Frank Maddux: Whether it's a health equity issue or it's an issue of economics, I have said often I think the best home therapy for end-stage kidney disease is a transplant, and it's a home therapy. It's like any other home therapy. And it will be interesting to see how the aspect in the evolution of bringing all of these therapies together so that they have some organized and not contradictory set of measures. And we begin to address issues like high organ discard rates. High unintended consequences of measures of transplant center success that limit waitlisting and other such things. So, you have kept yourself involved in a very central area of what I think the future of kidney care looks like in your interest in transplant.

Philip Held: I can honestly say I was dragged out of retirement about six years ago by my colleagues and asked to work on this. I've been fortunate to work with a very good group of people. And I've been really researching this business for 40-some-years. I'm shocked at how much I've learned in terms of getting down to the nitty gritty. The typical organ offer to a transplant surgeon goes through 16 iterations before someone accepts that organ.

Frank Maddux: Yeah, that's…

Philip Held: 16.

Frank Maddux: A bit of a travesty.

Philip Held: I will say that one of the few first authored New England Journal pieces I ever written years and years ago was on cold time. And that cold time, that is obviously the time the organ is out of a human body, is terrible. And I'm sure this is a big part of this 20% loss rate of organs that are retrieved that do not get placed as a functioning transplant. I'm not sure I've answered you well enough on this is ocean of the notion of value-based care and I'll be honest, we economists sitting in the background had been hoping it would be much more integration of the dialysis unit and the transplant center. I personally think the system would benefit, the US system, kidney care, if we had a few for-profit transplant centers out there to stir the pot up.

Frank Maddux: Independent of whether the transplant centers are for-profit or not, I do think bringing transplant care from a bit of the island that it has sat on into the core of how we treat people with kidney failure and sort of their lifetime journey through a variety of therapies. I think that's going to be a critical component of how we look at what we're doing for our population going forward. And there's no question, there's high variability in many aspects of transplant care, organ procurement, preservation techniques of deceased donor organs. All of those things can benefit from more research, more investment and a more efficient system than we have. Last question I have for you is: just discuss a little bit your thoughts about some of the work that you and Al Roth and others had done to talk about this paired donation system and the sort of concepts of donor chains and so forth. I think that's been one of the most novel and applied ways that economists have directly impacted clinical health care that I know of.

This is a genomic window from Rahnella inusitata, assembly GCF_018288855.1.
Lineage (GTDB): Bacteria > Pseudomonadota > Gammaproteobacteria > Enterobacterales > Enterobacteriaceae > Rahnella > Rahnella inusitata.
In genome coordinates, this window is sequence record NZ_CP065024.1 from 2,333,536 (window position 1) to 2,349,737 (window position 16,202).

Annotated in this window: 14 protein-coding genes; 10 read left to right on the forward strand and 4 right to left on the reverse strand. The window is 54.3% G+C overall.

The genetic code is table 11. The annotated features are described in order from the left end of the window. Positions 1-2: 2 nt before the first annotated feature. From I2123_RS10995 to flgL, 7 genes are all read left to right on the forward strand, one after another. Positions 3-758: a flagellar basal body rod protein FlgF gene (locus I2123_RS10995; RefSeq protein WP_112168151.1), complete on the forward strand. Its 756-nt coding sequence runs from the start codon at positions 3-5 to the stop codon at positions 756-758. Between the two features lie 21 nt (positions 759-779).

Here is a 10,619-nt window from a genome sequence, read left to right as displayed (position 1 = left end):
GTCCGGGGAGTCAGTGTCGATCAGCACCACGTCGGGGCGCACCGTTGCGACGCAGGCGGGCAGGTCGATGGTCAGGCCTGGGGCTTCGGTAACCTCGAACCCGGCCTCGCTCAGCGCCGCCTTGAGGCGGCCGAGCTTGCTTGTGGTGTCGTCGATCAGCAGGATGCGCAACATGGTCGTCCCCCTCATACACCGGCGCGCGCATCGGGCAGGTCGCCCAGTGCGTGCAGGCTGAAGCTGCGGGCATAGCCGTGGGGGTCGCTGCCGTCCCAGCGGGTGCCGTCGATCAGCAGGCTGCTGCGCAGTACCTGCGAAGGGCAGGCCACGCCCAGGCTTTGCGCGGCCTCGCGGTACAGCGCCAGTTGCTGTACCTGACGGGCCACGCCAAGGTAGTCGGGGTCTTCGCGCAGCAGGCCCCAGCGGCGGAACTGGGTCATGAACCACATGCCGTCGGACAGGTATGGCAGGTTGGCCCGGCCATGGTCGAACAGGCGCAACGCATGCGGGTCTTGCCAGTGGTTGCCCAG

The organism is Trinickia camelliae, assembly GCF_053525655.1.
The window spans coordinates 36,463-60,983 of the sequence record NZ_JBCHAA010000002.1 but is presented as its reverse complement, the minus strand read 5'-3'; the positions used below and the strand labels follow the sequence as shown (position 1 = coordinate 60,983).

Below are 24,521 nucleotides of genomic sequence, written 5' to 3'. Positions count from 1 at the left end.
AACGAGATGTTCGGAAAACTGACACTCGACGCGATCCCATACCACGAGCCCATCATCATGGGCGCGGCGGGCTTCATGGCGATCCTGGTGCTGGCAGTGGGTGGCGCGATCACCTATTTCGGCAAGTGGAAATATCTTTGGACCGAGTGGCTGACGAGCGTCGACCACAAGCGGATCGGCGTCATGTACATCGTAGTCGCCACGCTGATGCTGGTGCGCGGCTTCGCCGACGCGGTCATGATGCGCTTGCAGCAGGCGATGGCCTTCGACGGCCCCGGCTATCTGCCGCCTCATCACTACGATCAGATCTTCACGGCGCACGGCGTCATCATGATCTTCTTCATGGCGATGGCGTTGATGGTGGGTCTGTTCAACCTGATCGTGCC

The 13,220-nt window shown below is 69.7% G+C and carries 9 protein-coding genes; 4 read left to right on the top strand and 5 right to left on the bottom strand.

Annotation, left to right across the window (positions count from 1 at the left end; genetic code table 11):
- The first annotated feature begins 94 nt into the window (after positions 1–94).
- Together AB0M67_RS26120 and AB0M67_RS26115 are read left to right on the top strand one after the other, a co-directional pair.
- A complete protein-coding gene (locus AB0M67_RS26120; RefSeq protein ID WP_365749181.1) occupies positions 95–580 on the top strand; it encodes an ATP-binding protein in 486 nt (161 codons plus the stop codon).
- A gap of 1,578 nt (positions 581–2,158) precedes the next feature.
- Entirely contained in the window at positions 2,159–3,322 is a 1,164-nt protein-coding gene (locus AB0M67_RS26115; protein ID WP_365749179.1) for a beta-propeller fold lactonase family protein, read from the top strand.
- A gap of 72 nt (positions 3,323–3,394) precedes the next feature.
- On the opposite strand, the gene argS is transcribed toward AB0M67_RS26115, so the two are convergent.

Philip Held: I agree. And certainly it has been an honor to be linked in ways to Al Roth, and he certainly earned his Nobel Prize in this arena. And there's no question it may be the only significant change in transplantation in many years. My impression is the main contributions that come out of it is they've really improved transplantation in several ways. One, they're much better able to get a good match between the donor and the recipient. And two, they have made it possible for transplants for people who are particularly active immune systems that it's very hard to match. And so, with one of these 50-person chains, for example, is just a much more option to choose a good match. Al does not like to get into the he's big on the notion of how much money is saved, and we presented a paper that we suggested there’s about 45,000 patients a year who die waiting for a transplant. We propose a cost benefit solution of how you could obtain an organ for them. At any rate, we not only showed that the benefits are huge to the recipient of the organ, but we also showed that the federal government would save 7 billion a year if they were to move these 47,000 patients currently dying with a transplant. So, there’s options for great change there.

He has shown that kidney failure is not just a US or developed world problem. It's a worldwide problem. There's no question this exchange of organs, which I think he’s been at for at least ten years, for many people who are very unlikely to get a matched organ. He has given an answer to that problem.

Frank Maddux: I've been here today talking on this Dialogue segment with Professor Philip Held who founded and led the USRDS from 1988 to 1998 and was here to observe the evolution of the development and maturation of our system of care for end-stage kidney. Philip, thanks so much for being here with me and talking with us today.

Philip Held: Thank you. It was my pleasure.